Insanely intricate temple decorations
The tiny streets and brick architecture let you imagine why this place was so hard hit by the earthquakes
Famous peacock wood carving
Dal (lentils)
Nyatapola Temple (finished 1703) #earthquakeproof
Pottery square
More temples

We did a really good job on this trip of not getting “templed out.” Much better than on my trip to Japan with Doug in 2014.


Next up was flying to Pokhara, the second largest city in Nepal then driving to Sarangkot, a village in the hills above Pokhara that is famous for parasailing. We loaded up our Satori Adventures branded duffels full of gear that we received the day before and jumped on our Buddha Air flight.

Loading up to go to the airport
First glimpses of the Himalayas
Machapuchare (Fish Tail) towering over the brand new Pokhara airport.
Buddha Air!

We drove up the hill to check into our hotel with beautiful views of the Himalayas and of Pokhara down below.

hauling our bags up to the hotel
Pokhara from Sarangkot
Erica and Viraj

The hotel was run by a woman and her daughter who made us a wonderful dinner. I had dal bhat, the seemingly national dish of Nepal. It’s a thali (metal plate) with dal (lentil soup), bhat (boiled rice), subjee (vegetable curry), sautéed greens, a papad (crispy spiced chickpea cracker), and some different pickles or salads. Very yummy. I probably had it 10 times over the course of the trip. You can actually find shirts around Nepal that read “24 Hour Dal Bhat Power.” Also note that it comes with refills.

dal bhat
also dal bhat

At this dinner, our guide Santosh formally introduced himself to those of us who didn’t already know him. He had guided the family’s Gokyo Ri trek in the Everest region back in fall of 2022 that some of the group attended. Santosh has guided for 20+ years, starting as a porter and now a lead guide. He used to guide on larger mountains, but now sticks to the treks since he has a family at home. We got to know him super well over the course of the trip, and it was really sad when we had to say bye at the end.

Santosh, our guide

The next morning I woke early to go see the sunrise over the Himalayas from the viewing tower above our hotel. It was spectacular.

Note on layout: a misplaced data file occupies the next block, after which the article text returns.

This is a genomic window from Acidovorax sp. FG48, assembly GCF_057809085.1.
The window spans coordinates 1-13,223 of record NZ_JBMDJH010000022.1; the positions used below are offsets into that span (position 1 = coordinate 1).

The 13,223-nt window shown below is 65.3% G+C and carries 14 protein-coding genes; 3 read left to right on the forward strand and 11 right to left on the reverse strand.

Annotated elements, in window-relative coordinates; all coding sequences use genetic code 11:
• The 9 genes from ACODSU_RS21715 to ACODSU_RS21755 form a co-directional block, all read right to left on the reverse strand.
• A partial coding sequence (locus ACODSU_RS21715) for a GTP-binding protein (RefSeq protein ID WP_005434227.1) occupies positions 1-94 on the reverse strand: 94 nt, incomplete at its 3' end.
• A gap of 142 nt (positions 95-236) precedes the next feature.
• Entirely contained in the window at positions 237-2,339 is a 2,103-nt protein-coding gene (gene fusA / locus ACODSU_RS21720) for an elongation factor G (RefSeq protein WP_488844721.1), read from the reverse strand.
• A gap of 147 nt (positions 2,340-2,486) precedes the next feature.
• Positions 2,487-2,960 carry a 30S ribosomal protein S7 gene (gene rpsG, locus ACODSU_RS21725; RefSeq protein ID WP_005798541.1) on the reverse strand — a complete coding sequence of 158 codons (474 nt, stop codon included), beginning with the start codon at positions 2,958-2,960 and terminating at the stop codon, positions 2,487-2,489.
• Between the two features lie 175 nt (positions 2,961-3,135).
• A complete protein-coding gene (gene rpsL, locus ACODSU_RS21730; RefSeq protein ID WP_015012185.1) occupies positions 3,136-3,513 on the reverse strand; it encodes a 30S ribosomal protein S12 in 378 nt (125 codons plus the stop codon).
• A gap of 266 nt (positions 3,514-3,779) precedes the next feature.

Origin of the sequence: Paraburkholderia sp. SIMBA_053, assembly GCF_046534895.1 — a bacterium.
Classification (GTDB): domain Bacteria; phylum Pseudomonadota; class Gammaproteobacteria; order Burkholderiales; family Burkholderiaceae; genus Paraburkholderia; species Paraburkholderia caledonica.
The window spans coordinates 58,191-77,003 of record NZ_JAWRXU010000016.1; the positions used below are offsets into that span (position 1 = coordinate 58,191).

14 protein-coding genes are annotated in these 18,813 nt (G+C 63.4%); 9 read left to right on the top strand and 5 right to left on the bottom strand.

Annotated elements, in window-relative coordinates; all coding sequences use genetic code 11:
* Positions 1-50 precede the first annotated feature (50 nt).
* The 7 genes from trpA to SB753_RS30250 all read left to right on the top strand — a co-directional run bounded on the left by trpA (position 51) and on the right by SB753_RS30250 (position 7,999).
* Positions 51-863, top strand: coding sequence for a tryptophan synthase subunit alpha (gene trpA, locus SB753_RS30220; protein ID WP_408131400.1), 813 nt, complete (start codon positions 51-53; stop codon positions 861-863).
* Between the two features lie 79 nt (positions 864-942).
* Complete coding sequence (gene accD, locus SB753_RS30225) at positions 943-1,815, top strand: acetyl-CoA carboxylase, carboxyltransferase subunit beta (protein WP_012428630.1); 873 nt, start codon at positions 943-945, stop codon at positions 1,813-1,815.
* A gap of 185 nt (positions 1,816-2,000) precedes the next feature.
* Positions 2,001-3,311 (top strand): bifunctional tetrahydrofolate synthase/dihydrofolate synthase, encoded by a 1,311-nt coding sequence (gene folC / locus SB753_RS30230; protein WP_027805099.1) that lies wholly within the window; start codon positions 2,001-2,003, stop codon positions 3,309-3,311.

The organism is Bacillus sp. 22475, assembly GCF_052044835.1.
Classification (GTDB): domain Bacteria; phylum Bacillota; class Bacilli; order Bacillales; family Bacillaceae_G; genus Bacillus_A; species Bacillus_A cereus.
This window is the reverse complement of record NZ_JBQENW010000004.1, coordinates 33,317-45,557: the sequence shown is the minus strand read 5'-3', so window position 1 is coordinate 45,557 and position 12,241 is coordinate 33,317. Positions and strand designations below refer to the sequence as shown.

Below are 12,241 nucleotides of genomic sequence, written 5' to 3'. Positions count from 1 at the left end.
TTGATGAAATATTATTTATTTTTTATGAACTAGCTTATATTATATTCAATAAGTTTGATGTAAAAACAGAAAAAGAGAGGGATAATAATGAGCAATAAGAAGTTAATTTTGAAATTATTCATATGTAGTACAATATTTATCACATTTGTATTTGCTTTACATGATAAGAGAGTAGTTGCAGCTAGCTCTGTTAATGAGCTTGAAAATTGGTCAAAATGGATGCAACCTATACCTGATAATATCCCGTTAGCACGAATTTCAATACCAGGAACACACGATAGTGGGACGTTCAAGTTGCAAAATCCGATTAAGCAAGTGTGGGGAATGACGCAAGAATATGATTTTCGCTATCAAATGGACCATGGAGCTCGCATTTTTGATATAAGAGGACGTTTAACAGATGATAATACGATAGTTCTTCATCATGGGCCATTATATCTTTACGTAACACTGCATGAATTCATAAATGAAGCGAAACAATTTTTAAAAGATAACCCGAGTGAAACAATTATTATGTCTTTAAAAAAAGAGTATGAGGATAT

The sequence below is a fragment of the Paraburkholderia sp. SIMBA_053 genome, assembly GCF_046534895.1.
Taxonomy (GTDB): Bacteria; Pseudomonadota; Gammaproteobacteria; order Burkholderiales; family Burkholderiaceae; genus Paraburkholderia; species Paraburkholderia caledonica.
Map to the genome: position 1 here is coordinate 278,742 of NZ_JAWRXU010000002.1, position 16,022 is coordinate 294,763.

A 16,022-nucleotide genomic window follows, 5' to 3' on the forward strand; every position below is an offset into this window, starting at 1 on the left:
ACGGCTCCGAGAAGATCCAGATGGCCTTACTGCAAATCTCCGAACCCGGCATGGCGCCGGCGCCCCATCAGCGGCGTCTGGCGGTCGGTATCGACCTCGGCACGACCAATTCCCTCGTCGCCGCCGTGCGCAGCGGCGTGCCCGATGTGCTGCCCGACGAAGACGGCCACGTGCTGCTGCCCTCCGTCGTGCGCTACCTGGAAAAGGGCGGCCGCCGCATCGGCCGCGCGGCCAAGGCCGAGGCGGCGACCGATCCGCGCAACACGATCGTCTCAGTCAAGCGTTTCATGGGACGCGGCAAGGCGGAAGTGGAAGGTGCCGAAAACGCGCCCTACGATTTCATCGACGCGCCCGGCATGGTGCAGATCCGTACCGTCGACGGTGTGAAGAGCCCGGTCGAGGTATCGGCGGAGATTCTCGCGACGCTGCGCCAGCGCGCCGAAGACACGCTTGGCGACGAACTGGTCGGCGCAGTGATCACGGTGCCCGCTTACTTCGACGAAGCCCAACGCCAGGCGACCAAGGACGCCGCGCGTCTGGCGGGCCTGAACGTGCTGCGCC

Dhaulagiri — 7th highest mountain in world
Annapurna south, Machapuchare, and other peaks

After breakfast we got our gear packed and loaded the bus for the trip to Nayapul, where our trek would begin.

packed and ready for the trek

Annapurna Base Camp Trek

The next nine days comprised our trek to Annapurna Base Camp (ABC). We started in the town of Nayapul and did an out and back to ABC. We were picked up at a different spot than we started to make the last day a bit shorter (thank god). Also my stats below are close but not perfect, so don’t @ me please.

Nayapul at the bottom, ABC at the top left

Day 1 — Nayapul to Jhinu Danda — Theme: Longgggg

11.9 Miles | 5,921 ft Ascent | 4,724 ft Descent | Net 1,197 ft | End Elev. 5,600 ft

On the way to Nayapul we picked up our porters and assistant guide, Dadhi Ram. Dadhi Ram led the group each day (Santosh stayed in the back), and though he didn’t speak much English, he was able to communicate to much of our group with Hindi. An older Nepali gentleman who had worked for 20+ years driving trucks in Saudi Arabia, Dadiram had only started guiding a few years ago after his children had gone through college. He was also the king of selfies and Tik Tok on this trip :)

Dadhi Ram, our assistant guide and selfie master